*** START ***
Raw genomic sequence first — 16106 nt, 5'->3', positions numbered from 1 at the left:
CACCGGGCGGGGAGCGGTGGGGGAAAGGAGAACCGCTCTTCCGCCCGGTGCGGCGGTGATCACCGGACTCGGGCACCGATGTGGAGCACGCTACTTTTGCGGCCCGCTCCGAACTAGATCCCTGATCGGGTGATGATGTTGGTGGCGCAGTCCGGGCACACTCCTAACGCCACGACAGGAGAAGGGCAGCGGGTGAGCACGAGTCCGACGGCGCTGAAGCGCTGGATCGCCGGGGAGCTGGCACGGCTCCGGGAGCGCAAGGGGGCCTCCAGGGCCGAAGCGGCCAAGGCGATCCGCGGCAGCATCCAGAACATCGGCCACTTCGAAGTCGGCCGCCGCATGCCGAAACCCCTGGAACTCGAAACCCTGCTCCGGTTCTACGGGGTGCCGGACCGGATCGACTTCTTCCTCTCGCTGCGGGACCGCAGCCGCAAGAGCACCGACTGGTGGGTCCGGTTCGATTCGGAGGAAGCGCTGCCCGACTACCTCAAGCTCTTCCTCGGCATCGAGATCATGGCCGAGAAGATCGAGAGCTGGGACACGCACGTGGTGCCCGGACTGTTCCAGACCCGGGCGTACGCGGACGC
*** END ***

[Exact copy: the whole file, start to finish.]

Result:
Raw genomic sequence first — 16106 nt, 5'->3', positions numbered from 1 at the left:
CACCGGGCGGGGAGCGGTGGGGGAAAGGAGAACCGCTCTTCCGCCCGGTGCGGCGGTGATCACCGGACTCGGGCACCGATGTGGAGCACGCTACTTTTGCGGCCCGCTCCGAACTAGATCCCTGATCGGGTGATGATGTTGGTGGCGCAGTCCGGGCACACTCCTAACGCCACGACAGGAGAAGGGCAGCGGGTGAGCACGAGTCCGACGGCGCTGAAGCGCTGGATCGCCGGGGAGCTGGCACGGCTCCGGGAGCGCAAGGGGGCCTCCAGGGCCGAAGCGGCCAAGGCGATCCGCGGCAGCATCCAGAACATCGGCCACTTCGAAGTCGGCCGCCGCATGCCGAAACCCCTGGAACTCGAAACCCTGCTCCGGTTCTACGGGGTGCCGGACCGGATCGACTTCTTCCTCTCGCTGCGGGACCGCAGCCGCAAGAGCACCGACTGGTGGGTCCGGTTCGATTCGGAGGAAGCGCTGCCCGACTACCTCAAGCTCTTCCTCGGCATCGAGATCATGGCCGAGAAGATCGAGAGCTGGGACACGCACGTGGTGCCCGGACTGTTCCAGACCCGGGCGTACGCGGACGC